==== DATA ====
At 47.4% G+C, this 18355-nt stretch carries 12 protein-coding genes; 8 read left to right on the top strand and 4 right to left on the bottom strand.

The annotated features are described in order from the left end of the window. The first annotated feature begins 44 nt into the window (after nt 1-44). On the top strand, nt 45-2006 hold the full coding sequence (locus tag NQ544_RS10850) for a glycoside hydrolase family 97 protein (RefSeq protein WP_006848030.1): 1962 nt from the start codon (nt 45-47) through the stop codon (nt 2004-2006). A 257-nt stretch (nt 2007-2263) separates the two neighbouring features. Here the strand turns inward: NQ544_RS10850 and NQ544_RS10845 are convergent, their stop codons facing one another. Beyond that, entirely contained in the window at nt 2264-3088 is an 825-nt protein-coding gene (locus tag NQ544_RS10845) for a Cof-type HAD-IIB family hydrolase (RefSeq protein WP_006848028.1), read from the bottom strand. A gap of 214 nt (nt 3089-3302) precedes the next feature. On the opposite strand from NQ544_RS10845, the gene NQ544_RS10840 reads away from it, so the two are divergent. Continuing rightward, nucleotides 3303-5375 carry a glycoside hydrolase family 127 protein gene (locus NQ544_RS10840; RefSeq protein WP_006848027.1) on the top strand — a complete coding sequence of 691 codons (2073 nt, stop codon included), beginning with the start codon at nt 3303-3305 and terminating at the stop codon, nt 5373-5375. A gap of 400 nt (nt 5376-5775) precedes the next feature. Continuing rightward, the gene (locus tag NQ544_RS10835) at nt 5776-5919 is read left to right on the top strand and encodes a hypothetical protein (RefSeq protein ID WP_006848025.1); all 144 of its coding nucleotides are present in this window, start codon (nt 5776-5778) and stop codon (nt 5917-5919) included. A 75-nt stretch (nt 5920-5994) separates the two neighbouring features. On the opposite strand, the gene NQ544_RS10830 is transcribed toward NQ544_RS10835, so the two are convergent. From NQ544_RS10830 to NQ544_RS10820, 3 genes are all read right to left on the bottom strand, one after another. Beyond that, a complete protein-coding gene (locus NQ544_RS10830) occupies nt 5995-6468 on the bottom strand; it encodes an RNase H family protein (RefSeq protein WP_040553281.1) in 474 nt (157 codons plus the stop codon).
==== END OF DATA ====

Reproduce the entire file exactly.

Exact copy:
At 47.4% G+C, this 18355-nt stretch carries 12 protein-coding genes; 8 read left to right on the top strand and 4 right to left on the bottom strand.

The annotated features are described in order from the left end of the window. The first annotated feature begins 44 nt into the window (after nt 1-44). On the top strand, nt 45-2006 hold the full coding sequence (locus tag NQ544_RS10850) for a glycoside hydrolase family 97 protein (RefSeq protein WP_006848030.1): 1962 nt from the start codon (nt 45-47) through the stop codon (nt 2004-2006). A 257-nt stretch (nt 2007-2263) separates the two neighbouring features. Here the strand turns inward: NQ544_RS10850 and NQ544_RS10845 are convergent, their stop codons facing one another. Beyond that, entirely contained in the window at nt 2264-3088 is an 825-nt protein-coding gene (locus tag NQ544_RS10845) for a Cof-type HAD-IIB family hydrolase (RefSeq protein WP_006848028.1), read from the bottom strand. A gap of 214 nt (nt 3089-3302) precedes the next feature. On the opposite strand from NQ544_RS10845, the gene NQ544_RS10840 reads away from it, so the two are divergent. Continuing rightward, nucleotides 3303-5375 carry a glycoside hydrolase family 127 protein gene (locus NQ544_RS10840; RefSeq protein WP_006848027.1) on the top strand — a complete coding sequence of 691 codons (2073 nt, stop codon included), beginning with the start codon at nt 3303-3305 and terminating at the stop codon, nt 5373-5375. A gap of 400 nt (nt 5376-5775) precedes the next feature. Continuing rightward, the gene (locus tag NQ544_RS10835) at nt 5776-5919 is read left to right on the top strand and encodes a hypothetical protein (RefSeq protein ID WP_006848025.1); all 144 of its coding nucleotides are present in this window, start codon (nt 5776-5778) and stop codon (nt 5917-5919) included. A 75-nt stretch (nt 5920-5994) separates the two neighbouring features. On the opposite strand, the gene NQ544_RS10830 is transcribed toward NQ544_RS10835, so the two are convergent. From NQ544_RS10830 to NQ544_RS10820, 3 genes are all read right to left on the bottom strand, one after another. Beyond that, a complete protein-coding gene (locus NQ544_RS10830) occupies nt 5995-6468 on the bottom strand; it encodes an RNase H family protein (RefSeq protein WP_040553281.1) in 474 nt (157 codons plus the stop codon).